There was a new fragment discovered in 2014. This sparked a lot of excitement within the
community of classicists.(“The Brother’s Poem”)
Sappho Biography:
Born ~620 BC
Lived in Lesbos (an island off the eastern coast of Greece)
Part of an aristocratic family in the city of Mytilene. Had two brothers
There have been thoughts that she was married with a baby and others that claim she was
rejected and threw herself off a cliff. There is no evidence of either.
Her Work:
The Brothers Poem – this fragment shows her filling the role of sister as she worries for the
return of one of her brothers. Her brothers are named
To Aphrodite – in this fragment, Sappho is praying to Aphrodite, the goddess of love and beauty.
She is longing for her lover to return to her and Aphrodite promises to make her love her again.
Some translations say she “longs for the friendship” of this other woman, but in the original
Greek, it is obviously a romantic interest in this other woman.
It is very likely that Sappho was a lesbian. The word lesbian comes from the word “Lesbos,” the
island where she was born.
Sappho’s work was respected by other male historians and scholars. Plato referred to her as “the
tenth muse.” She was also respected by Antipater, a Greek scholar.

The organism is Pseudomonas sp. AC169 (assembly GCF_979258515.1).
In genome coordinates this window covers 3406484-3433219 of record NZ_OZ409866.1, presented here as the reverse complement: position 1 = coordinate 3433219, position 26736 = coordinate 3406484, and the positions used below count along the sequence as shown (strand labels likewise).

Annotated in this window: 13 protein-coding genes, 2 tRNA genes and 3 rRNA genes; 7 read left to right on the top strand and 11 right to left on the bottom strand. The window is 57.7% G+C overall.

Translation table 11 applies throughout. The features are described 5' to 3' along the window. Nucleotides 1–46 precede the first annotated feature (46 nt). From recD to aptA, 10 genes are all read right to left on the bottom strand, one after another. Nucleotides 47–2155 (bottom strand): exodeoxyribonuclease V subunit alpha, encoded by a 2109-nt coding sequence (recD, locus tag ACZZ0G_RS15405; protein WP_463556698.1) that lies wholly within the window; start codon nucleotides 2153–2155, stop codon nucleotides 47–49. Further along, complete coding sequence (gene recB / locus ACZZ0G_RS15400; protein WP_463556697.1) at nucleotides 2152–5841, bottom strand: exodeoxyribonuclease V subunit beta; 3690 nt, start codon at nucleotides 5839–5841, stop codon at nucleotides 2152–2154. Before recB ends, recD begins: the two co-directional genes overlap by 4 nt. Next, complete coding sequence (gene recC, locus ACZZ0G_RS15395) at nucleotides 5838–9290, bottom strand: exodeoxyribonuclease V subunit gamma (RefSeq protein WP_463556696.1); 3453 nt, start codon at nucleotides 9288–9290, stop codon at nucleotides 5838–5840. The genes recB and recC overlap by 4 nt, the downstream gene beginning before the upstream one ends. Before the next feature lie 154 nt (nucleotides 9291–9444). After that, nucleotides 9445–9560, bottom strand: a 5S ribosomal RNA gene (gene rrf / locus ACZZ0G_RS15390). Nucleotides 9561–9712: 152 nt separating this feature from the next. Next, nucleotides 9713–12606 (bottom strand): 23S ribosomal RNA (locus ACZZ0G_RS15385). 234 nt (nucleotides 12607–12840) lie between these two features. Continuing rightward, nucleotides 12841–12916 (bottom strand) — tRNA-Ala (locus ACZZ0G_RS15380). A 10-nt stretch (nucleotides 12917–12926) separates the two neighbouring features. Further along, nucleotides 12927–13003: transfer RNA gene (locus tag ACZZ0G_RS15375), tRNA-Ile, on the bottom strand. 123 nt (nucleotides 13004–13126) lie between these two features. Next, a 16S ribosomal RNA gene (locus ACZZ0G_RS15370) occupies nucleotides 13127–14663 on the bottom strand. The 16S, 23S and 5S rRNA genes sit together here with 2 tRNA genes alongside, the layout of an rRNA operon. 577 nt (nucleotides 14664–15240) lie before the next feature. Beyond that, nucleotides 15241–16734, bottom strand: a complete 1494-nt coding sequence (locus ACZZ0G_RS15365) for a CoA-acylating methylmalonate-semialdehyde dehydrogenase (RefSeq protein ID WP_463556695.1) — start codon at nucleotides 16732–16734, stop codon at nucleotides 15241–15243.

Sappho has been ridiculed in Greek plays and comedies, depicted as an ugly, short, oversexed
creature. These plays were written after her time.
The Poetry:
Erotic poems about love for other women
Make Sappho herself controversial because she is thought to be the first lesbian (of course, we
can’t know this is true. We have evidence from Sappho, but that doesn’t mean she was the first
or only lesbian of ancient Greece.)
Sappho = inventor of personal lyrical, subjective poetry (first person POV). Most other poems at
the time were about mythology
Audience = small, private. Other poems from her time were meant for men in public settings
such as the courthouse.
Her poems transformed the language of poetry.
Introduction of a new meter (Sapphic Meter)
She wrote about women she yearned for or was in a relationship with. Her works tell the story of
women with other women (not common)
Over time, people have logicked away her sexuality and said that her poems were songs for
transitional periods in a girl’s life. They have claimed they are epithalamium (wedding songs).
Other people have claimed she was a teacher of young girls. This explanation was used to strip
away the fact that she was probably gay.
Important Sappho poems: